Sign up | Login with →

Transportation

From Amsterdam to Beijing: The Global Evolution of Bike Share

September 3, 2015 by TheCityFix - produced by WRICities

It was only in the 2000s, and particularly within the last decade, that bike share would catch on. The transport mode grew from just 13 in 2004 to 855 in 2014—an increase of 6,477 percent. Today, the number of bicycles available through sharing programs is estimated at 946,000 bikes, most of which (750,000) are in China.[read more]

Four Visions of a Higher-Speed Bay Area Rail Network

August 31, 2015 by David Edmondson

The Bay Area is a sprawling region, no doubt about it. It stretches from Napa Valley to Silicon Valley, Pacific Ocean to Sacramento River Delta, is nearly as large as New Jersey or Cyprus. Yet this size means its various economies are disconnected to such a degree that the Census Bureau has split it into two different metropolitan areas.[read more]

Times Square Debate Lays Bare the Importance of Proactive Public Space Management

August 21, 2015 by Project for Public Spaces

Mayor Bill de Blasio caused quite a stir around New York City yesterday as he floated the idea of tearing up the pedestrian plaza in Times Square. This statement was the culmination of several days of debate centered around predatory panhandling and the square’s growing number of “street performers.”[read more]

Using Bikes to Improve Mobility in Rio de Janeiro’s Favelas

The hills around Rio de Janeiro offer stunning views, but the infrastructure in Rio’s favelas—or informal settlements—is extremely poor. Because of this, and coupled with its steep and winding topography, the hilly shanty towns surrounding Rio de Janeiro can be very inaccessible. Despite these conditions, more than half of all commutes within these communities are made by bike, signaling just how important cycling is to these areas.[read more]

Intelligent Mobility and the Long Walk to Freedom from Cars

August 12, 2015 by Timo Hamalainen
1

Finland and especially Helsinki have lately received a fair share of global media attention thanks to ambitious plans for bettering urban life by making car ownership obsolete in the next decade. Or “to fill in those gaps in door-to-door mobility which lead us to choose our cars“, like Anne Berner, Finland’s Minister of Transport and Communications recently summarized the aim.[read more]

Designing Safer Cities in India: Reducing Speed and Protecting Pedestrians

India and Road Safety

 

Over 140,000 people lost their lives on our roads last year, giving India the distinction of having the highest number of road accident victims in the world. As our country continues to motorize exponentially, this problem will only grow– unless we make urgent and far-reaching changes to our road safety approach.[read more]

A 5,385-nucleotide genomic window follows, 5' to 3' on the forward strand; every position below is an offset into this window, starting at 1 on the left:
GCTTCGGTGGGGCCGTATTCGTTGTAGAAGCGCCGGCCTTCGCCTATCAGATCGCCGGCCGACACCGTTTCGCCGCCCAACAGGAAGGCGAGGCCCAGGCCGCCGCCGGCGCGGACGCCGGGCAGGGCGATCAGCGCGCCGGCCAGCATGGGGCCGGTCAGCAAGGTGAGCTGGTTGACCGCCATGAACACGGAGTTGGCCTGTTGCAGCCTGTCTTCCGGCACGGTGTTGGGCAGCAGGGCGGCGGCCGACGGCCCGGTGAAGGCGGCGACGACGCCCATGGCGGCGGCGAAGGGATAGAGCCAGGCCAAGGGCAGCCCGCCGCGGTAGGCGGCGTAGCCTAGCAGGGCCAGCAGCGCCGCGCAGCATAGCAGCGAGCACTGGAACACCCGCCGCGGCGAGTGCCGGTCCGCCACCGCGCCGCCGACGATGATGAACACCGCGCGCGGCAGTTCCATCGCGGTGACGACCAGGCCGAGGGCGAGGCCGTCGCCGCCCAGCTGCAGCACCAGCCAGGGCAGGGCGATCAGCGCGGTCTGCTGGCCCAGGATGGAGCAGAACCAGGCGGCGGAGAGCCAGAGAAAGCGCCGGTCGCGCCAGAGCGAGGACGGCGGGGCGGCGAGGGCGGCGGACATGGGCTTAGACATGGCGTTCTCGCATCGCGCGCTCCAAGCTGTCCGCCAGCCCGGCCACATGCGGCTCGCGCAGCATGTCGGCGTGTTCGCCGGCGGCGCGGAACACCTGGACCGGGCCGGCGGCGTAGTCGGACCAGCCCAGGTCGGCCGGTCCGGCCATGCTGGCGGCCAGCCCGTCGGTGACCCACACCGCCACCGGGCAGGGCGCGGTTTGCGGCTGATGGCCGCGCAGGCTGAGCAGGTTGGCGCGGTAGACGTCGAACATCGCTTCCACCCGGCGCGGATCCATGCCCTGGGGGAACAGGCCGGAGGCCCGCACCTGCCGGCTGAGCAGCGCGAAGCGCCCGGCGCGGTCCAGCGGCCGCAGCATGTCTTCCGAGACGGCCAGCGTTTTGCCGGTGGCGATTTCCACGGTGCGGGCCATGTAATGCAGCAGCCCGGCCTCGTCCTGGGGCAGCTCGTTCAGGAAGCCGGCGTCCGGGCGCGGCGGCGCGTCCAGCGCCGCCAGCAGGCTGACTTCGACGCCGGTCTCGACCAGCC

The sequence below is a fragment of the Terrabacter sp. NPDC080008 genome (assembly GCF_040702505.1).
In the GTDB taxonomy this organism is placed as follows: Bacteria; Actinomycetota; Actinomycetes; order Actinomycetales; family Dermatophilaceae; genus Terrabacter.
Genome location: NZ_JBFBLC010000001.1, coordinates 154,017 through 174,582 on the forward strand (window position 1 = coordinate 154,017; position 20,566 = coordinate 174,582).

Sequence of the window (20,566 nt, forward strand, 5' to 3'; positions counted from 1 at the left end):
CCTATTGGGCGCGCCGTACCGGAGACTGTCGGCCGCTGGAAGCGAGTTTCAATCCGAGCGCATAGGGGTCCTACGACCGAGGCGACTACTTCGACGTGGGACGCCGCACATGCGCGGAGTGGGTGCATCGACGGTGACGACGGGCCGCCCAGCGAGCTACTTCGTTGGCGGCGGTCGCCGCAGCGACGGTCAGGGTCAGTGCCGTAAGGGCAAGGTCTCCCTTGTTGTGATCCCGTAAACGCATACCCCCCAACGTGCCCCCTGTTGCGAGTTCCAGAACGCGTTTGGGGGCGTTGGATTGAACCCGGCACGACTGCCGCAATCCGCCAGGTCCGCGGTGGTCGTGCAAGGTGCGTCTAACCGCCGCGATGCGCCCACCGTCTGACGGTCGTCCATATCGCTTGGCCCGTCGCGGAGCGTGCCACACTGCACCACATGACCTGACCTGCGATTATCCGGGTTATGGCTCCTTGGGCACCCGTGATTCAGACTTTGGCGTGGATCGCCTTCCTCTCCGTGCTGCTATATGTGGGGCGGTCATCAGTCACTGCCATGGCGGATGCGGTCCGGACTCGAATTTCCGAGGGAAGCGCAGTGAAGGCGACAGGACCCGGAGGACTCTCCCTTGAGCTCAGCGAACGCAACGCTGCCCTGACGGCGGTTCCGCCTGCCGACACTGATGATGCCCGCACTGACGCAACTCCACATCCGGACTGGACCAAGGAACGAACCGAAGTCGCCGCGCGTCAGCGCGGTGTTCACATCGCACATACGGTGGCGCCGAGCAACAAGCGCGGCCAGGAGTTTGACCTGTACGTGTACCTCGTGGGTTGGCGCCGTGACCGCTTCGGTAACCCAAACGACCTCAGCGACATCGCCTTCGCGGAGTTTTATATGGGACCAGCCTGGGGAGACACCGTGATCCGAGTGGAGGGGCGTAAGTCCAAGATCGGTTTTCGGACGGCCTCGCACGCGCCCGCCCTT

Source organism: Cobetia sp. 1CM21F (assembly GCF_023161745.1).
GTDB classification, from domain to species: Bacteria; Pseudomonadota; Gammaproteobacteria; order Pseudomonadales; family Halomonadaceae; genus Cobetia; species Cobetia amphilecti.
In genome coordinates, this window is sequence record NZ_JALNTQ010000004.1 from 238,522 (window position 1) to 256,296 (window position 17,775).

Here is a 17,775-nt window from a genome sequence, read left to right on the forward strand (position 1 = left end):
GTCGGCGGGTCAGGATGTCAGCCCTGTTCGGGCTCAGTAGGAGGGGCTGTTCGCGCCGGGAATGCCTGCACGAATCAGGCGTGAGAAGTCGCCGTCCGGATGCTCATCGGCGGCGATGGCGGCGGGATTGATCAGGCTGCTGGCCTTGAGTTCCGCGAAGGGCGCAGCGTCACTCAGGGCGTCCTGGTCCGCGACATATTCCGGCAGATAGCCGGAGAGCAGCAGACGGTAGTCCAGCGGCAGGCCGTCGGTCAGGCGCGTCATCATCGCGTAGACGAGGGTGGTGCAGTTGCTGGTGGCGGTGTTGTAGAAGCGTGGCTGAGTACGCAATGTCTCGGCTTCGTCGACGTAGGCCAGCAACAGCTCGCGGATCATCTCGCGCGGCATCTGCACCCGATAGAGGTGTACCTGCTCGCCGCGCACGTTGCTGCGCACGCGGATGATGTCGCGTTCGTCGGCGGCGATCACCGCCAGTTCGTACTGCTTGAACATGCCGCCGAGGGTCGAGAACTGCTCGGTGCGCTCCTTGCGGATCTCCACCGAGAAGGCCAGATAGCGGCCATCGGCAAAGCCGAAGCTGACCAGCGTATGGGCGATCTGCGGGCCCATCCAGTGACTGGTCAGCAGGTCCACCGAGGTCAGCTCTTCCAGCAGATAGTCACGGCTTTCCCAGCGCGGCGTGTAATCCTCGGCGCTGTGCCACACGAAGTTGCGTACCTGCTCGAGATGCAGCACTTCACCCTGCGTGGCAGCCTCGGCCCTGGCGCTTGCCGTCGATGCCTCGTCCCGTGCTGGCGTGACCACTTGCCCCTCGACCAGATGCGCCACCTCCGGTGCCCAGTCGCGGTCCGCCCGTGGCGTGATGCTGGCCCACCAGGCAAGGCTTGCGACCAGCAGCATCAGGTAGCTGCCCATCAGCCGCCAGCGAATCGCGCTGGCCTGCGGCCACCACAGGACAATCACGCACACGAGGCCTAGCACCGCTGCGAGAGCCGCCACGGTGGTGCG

exclusive

How Sustainable Cities Collective Members Are Building a Better Future

July 29, 2015 by David Thorpe
2

Towards the green city [This is Singapore]

This is my last post for the time being on Sustainable Cities Collective and I want to take the opportunity to explain how I have come to understand the great value that it has. What will life be like for urban citizens in the future? The answer may depend upon whether you or your descendants will be living in a city which has implemented many of the ideas already covered on this website.[read more]

Roads Were Not Built for Cars

July 29, 2015 by The Dirt ASLA
4

Before cars there were...

Many people assume roads became the way they are today because of the rise of automobiles. In Roads Were Not Built for Cars, Carlton Reid explains that infrastructure for bicycles, tricycles, and more were the precursors to the later transportation system dominated by automobiles.[read more]

Should Bicycles Be Allowed in Pedestrian Zones?

July 28, 2015 by Mark K Ames

Should this be allowed in a pedestrian zone?

Last week I visited the Dutch city of Zwolle, the Netherlands City of Cycling in 2014. It's a pretty, historic city surrounded by countryside and has a pedestrianised heart. But what I saw there made me reconsider banning bicycles from pedestrian-only areas, but not for the reasons that you might think of.[read more]

The Case For Congestion Charging to Manage Traffic

July 28, 2015 by Brandon Donnelly

Pay to drive in

The very few cities that have actually had significant success at reducing traffic congestion – notably Singapore, London and Stockholm – have done this through cordon-based congestion pricing wherein if you pass the cordon, you pay the congestion charge. Should other cities copy them?[read more]

Five Ways to Save Lives with Urban Design

July 28, 2015 by The Dirt ASLA
2

Cut traffic deaths.

Globally, 1.24 million people are killed in traffic accidents every year, with more than 90 percent of these deaths occurring in low and middle-income counties. A review of Cities Safer by Design, a report by the World Resources Institute, which presents five basic urban design elements that create safer travel environments.[read more]

Imitate to Innovate: Vitoria-Gasteiz Shows How Cities can Address 21st Century Challenges

July 27, 2015 by This Big City

Before and after the tram

The Spanish city of Vitoria-Gasteiz has recently transformed itself from a congested and car-dominated city into one of the most pedestrian and bicycle-friendly places in Europe. It didn’t achieve this by going at it alone. Its key to success was learning from others.[read more]